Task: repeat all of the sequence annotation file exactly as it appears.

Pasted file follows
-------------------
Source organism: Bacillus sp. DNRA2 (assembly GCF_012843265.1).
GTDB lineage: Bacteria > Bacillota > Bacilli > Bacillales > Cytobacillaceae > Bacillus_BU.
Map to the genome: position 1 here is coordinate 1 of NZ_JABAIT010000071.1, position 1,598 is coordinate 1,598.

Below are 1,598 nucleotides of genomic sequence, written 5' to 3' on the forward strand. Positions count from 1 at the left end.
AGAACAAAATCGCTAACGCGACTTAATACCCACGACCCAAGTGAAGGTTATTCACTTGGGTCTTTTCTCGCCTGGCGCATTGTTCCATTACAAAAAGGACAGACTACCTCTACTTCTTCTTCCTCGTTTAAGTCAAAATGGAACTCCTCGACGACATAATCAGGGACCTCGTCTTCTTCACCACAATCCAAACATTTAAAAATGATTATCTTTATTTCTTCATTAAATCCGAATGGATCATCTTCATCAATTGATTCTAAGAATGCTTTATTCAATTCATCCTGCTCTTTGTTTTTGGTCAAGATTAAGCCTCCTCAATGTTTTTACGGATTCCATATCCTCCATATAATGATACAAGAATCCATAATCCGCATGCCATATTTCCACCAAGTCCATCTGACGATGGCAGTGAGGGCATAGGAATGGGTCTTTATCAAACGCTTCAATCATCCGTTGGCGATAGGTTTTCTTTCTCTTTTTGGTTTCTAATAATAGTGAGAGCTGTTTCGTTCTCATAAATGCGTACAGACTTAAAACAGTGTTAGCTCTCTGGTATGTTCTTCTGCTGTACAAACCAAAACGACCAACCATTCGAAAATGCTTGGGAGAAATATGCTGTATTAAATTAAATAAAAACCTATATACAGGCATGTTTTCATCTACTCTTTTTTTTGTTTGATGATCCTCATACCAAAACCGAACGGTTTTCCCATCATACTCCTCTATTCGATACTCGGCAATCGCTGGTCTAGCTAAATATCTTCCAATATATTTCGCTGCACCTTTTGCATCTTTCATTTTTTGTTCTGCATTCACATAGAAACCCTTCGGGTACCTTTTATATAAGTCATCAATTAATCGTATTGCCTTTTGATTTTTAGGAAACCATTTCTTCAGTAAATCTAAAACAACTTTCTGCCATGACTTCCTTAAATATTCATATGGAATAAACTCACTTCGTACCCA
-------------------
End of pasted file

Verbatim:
Source organism: Bacillus sp. DNRA2 (assembly GCF_012843265.1).
GTDB lineage: Bacteria > Bacillota > Bacilli > Bacillales > Cytobacillaceae > Bacillus_BU.
Map to the genome: position 1 here is coordinate 1 of NZ_JABAIT010000071.1, position 1,598 is coordinate 1,598.

Below are 1,598 nucleotides of genomic sequence, written 5' to 3' on the forward strand. Positions count from 1 at the left end.
AGAACAAAATCGCTAACGCGACTTAATACCCACGACCCAAGTGAAGGTTATTCACTTGGGTCTTTTCTCGCCTGGCGCATTGTTCCATTACAAAAAGGACAGACTACCTCTACTTCTTCTTCCTCGTTTAAGTCAAAATGGAACTCCTCGACGACATAATCAGGGACCTCGTCTTCTTCACCACAATCCAAACATTTAAAAATGATTATCTTTATTTCTTCATTAAATCCGAATGGATCATCTTCATCAATTGATTCTAAGAATGCTTTATTCAATTCATCCTGCTCTTTGTTTTTGGTCAAGATTAAGCCTCCTCAATGTTTTTACGGATTCCATATCCTCCATATAATGATACAAGAATCCATAATCCGCATGCCATATTTCCACCAAGTCCATCTGACGATGGCAGTGAGGGCATAGGAATGGGTCTTTATCAAACGCTTCAATCATCCGTTGGCGATAGGTTTTCTTTCTCTTTTTGGTTTCTAATAATAGTGAGAGCTGTTTCGTTCTCATAAATGCGTACAGACTTAAAACAGTGTTAGCTCTCTGGTATGTTCTTCTGCTGTACAAACCAAAACGACCAACCATTCGAAAATGCTTGGGAGAAATATGCTGTATTAAATTAAATAAAAACCTATATACAGGCATGTTTTCATCTACTCTTTTTTTTGTTTGATGATCCTCATACCAAAACCGAACGGTTTTCCCATCATACTCCTCTATTCGATACTCGGCAATCGCTGGTCTAGCTAAATATCTTCCAATATATTTCGCTGCACCTTTTGCATCTTTCATTTTTTGTTCTGCATTCACATAGAAACCCTTCGGGTACCTTTTATATAAGTCATCAATTAATCGTATTGCCTTTTGATTTTTAGGAAACCATTTCTTCAGTAAATCTAAAACAACTTTCTGCCATGACTTCCTTAAATATTCATATGGAATAAACTCACTTCGTACCCA